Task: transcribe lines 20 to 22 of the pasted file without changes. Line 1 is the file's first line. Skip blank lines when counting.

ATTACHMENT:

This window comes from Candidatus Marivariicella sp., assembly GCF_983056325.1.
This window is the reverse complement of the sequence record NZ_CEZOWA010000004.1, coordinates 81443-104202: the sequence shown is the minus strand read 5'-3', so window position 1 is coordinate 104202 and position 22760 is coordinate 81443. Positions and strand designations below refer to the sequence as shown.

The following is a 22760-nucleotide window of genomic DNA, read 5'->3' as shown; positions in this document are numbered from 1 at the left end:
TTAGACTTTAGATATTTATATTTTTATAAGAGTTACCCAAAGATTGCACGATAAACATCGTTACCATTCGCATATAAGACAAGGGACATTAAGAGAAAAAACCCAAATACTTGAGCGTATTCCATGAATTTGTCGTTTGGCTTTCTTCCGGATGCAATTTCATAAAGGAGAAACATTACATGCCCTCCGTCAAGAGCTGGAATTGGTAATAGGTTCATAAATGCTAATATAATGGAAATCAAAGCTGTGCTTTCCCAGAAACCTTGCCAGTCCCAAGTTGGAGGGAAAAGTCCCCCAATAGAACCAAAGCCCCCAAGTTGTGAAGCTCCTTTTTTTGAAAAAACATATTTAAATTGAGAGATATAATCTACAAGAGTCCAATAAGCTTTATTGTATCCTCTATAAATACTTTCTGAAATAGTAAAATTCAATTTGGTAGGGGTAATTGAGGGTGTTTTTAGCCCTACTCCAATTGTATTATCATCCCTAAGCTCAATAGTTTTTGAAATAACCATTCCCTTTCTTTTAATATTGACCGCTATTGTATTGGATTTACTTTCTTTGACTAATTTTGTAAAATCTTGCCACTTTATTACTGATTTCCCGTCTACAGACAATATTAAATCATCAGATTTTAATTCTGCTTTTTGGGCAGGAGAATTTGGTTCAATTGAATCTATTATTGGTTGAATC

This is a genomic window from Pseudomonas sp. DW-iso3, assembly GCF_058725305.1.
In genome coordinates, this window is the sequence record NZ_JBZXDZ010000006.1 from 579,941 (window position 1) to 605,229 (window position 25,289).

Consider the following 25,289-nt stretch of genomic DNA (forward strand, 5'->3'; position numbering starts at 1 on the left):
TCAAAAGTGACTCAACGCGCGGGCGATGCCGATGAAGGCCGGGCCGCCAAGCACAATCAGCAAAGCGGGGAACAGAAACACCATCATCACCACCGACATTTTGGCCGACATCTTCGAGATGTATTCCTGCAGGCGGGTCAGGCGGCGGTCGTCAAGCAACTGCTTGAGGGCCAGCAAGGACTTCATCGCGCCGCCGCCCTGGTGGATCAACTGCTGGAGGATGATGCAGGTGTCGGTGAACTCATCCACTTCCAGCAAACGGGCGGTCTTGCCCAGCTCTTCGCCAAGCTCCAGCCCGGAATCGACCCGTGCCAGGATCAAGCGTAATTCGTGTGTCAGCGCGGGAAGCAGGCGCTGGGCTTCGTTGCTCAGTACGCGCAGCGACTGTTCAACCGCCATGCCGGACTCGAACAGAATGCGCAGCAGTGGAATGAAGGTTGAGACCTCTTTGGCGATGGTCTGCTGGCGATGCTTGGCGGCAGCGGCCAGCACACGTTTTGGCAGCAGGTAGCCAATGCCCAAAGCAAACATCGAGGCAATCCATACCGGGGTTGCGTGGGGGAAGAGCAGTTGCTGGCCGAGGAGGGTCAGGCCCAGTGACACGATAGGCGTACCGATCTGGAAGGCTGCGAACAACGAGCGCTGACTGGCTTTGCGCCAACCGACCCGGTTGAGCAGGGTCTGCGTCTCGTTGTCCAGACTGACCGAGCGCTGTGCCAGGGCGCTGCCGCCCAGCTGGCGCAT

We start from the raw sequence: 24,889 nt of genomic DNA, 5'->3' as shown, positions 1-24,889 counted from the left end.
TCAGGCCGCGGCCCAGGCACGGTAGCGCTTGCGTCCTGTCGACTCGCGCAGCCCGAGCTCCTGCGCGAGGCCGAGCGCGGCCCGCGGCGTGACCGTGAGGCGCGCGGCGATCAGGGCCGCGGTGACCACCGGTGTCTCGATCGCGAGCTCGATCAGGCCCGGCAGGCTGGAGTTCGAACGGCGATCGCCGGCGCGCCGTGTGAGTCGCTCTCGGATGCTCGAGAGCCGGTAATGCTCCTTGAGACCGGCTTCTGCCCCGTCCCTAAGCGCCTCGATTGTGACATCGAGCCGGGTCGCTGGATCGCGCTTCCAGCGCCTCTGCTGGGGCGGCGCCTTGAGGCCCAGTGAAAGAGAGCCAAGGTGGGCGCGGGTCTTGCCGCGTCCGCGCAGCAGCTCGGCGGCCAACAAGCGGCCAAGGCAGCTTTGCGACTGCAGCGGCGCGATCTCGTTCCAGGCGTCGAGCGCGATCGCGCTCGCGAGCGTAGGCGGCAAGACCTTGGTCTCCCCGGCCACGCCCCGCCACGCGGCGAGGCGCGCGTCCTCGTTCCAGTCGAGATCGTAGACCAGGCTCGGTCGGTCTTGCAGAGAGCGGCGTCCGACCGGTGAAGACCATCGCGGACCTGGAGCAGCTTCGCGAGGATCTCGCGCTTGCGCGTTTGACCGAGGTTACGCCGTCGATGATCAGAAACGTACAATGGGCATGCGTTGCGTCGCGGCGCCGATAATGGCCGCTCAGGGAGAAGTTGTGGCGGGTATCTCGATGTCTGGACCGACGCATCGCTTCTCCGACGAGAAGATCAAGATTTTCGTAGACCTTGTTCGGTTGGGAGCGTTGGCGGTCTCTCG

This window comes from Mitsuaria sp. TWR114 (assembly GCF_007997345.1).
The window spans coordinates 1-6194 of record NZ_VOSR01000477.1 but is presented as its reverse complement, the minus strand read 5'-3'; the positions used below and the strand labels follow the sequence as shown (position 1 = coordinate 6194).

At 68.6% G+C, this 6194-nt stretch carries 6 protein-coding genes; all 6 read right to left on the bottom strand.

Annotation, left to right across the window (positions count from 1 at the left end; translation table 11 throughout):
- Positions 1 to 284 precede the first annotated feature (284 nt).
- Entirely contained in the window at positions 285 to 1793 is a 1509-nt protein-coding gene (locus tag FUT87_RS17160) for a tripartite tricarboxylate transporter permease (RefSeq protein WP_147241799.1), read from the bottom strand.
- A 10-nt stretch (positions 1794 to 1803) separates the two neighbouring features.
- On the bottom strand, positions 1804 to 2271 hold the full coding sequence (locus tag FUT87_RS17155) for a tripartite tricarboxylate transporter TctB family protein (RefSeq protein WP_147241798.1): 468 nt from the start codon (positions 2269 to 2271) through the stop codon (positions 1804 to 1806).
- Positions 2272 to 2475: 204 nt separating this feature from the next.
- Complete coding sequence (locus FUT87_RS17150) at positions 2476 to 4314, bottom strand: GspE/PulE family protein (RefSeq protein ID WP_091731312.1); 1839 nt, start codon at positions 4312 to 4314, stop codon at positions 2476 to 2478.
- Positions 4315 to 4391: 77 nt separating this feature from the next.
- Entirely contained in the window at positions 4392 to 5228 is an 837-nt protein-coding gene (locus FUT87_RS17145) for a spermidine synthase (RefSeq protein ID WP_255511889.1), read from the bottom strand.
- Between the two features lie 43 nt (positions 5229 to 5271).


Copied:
- Complete coding sequence (locus FUT87_RS17150) at positions 2476 to 4314, bottom strand: GspE/PulE family protein (RefSeq protein ID WP_091731312.1); 1839 nt, start codon at positions 4312 to 4314, stop codon at positions 2476 to 2478.
- Positions 4315 to 4391: 77 nt separating this feature from the next.
- Entirely contained in the window at positions 4392 to 5228 is an 837-nt protein-coding gene (locus FUT87_RS17145) for a spermidine synthase (RefSeq protein ID WP_255511889.1), read from the bottom strand.